Wednesday 08th July

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Jordan Brookes: Bleed review


Ian Cater, Chief Features Writer & Reviewer

Brookes’ new version of Bleed fails to match the Edinburgh iteration, but remains compelling viewing.  

The self-styled “riskiest comic in the biz” has landed at Soho Theatre with a typically arresting show that relies on unsettling honesty and bold sensory tricks to give its creator the laughs he craves.

Bleed, Brookes’ fourth hour-long show, was unfortunate not to be nominated for the main prize at the Fringe, where it stood out in both style and substance.  For the former, Brookes took the punchy decision to use a quirk of the venue – the Pleasance Courtyard’s hustle and bustle – as a pretence for employing technology to extend his efforts to assault the audience’s senses.  Here, in the calmer confines of a darkened performance space, Brookes has had to tweak that conceit to achieve similar results, albeit a little more telegraphed and a little less edgy in its execution.

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Category: Comedy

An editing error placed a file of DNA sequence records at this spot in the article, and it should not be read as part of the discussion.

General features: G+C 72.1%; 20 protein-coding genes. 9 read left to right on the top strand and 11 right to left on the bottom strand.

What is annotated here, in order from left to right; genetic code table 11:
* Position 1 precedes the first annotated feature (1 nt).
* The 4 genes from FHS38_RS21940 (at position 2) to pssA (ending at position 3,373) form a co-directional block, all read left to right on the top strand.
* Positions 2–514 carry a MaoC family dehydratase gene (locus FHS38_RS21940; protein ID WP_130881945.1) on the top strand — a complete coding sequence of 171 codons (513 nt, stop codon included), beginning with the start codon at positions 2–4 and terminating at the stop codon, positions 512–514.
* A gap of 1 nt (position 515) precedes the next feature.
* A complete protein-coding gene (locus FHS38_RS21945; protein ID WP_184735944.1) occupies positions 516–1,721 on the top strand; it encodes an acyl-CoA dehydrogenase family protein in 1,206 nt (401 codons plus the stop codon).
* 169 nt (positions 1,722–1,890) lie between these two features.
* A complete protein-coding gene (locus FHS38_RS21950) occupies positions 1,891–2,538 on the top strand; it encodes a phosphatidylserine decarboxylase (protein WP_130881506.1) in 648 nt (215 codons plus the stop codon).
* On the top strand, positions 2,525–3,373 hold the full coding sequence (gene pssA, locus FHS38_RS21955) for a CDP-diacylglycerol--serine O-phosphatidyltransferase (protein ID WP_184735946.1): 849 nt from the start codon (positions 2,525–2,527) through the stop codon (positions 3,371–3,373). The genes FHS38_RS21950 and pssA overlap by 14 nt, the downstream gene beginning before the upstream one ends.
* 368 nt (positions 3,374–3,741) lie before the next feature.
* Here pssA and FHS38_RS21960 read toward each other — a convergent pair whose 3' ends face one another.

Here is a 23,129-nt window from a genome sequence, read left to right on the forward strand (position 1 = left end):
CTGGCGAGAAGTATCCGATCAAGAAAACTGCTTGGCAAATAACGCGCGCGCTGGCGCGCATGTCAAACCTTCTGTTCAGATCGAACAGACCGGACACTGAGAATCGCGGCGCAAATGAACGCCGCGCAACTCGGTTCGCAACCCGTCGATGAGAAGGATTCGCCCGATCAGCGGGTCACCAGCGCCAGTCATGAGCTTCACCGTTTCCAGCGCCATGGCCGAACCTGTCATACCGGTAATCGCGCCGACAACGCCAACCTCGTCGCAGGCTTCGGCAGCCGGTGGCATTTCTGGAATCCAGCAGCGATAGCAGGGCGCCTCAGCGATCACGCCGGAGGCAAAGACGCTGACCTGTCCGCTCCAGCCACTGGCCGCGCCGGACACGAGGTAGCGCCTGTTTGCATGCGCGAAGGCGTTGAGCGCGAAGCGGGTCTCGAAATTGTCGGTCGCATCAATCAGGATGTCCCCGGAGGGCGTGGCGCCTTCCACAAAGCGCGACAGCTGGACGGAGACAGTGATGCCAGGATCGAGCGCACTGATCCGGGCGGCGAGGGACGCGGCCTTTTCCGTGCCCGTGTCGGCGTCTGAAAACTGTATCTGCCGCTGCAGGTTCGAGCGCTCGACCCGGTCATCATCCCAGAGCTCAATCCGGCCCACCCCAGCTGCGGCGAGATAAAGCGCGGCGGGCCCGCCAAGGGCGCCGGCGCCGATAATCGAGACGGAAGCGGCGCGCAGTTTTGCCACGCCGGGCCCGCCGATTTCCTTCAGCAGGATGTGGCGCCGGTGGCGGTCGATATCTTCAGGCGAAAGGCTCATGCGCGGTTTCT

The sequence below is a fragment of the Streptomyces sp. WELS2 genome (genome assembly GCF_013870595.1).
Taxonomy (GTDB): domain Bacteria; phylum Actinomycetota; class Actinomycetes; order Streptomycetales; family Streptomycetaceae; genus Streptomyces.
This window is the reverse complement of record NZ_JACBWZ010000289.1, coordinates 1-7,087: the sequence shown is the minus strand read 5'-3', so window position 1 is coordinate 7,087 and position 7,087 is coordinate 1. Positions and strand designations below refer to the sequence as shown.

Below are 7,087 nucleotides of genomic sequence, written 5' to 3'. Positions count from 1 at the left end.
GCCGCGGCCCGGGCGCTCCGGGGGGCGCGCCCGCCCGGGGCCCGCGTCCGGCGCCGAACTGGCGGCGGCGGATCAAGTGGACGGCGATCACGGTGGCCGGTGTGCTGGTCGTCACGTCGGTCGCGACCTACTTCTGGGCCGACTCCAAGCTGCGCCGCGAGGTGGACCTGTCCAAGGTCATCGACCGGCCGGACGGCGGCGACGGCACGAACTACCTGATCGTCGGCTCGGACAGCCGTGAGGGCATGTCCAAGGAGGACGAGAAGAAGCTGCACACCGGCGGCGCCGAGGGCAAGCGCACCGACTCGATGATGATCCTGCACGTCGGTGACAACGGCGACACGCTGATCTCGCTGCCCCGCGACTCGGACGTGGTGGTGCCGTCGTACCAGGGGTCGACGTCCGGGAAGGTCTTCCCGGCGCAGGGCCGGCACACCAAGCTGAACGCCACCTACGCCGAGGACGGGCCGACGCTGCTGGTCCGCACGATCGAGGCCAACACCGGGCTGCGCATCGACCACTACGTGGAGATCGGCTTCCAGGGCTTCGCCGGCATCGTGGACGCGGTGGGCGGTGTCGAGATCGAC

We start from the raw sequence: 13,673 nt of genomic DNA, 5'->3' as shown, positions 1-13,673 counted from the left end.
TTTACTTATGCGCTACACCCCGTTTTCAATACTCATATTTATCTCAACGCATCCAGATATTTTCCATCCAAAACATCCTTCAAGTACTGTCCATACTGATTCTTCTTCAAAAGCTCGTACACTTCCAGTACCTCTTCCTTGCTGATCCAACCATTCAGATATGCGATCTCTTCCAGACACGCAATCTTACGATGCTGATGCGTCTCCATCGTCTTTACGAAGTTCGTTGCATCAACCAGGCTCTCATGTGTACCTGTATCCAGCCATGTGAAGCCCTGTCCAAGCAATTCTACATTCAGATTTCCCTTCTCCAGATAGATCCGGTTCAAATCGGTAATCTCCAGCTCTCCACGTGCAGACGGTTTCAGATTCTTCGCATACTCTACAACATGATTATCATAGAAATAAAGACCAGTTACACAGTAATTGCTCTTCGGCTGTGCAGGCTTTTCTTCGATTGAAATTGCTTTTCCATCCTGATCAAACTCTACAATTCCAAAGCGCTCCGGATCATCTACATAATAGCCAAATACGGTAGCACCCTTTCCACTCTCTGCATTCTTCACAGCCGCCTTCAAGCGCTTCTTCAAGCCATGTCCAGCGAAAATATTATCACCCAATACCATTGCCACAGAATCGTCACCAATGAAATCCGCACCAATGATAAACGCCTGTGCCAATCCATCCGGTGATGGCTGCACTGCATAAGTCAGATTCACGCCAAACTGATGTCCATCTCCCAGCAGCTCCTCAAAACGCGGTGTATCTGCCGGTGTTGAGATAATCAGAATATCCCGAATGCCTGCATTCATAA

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Jordan Brookes: Bleed, Edinburgh preview

In the second of our Edinburgh previews, Ian Cater speaks to unconventional stand-up Jordan Brookes about Bleed, perhaps the most eagerly anticipated show at this year’s Fringe.

Few comedians have as big a buzz around them right now as Jordan Brookes.  The 32-year-old heads north on the wave of a soaring reputation amongst critics and fellow comics, evidenced by last year’s Edinburgh Comedy Award nomination and Chortle gong for the 2018 Comedian’s Comedian.  As a further mark of progress, Brookes has gone from beginning his last run at a remote Free Fringe venue to a primetime slot at Pleasance Courtyard – still perceived as the Edinburgh gold standard.

The plaudits and upgrades stem from the unfeigned, unflinching and unconventional style of comedy that stands him apart.  “Oh Christ,” Brookes groans.  “Why the hell did you have to say that?  Now they’ll expect too much.”

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Category: Comedy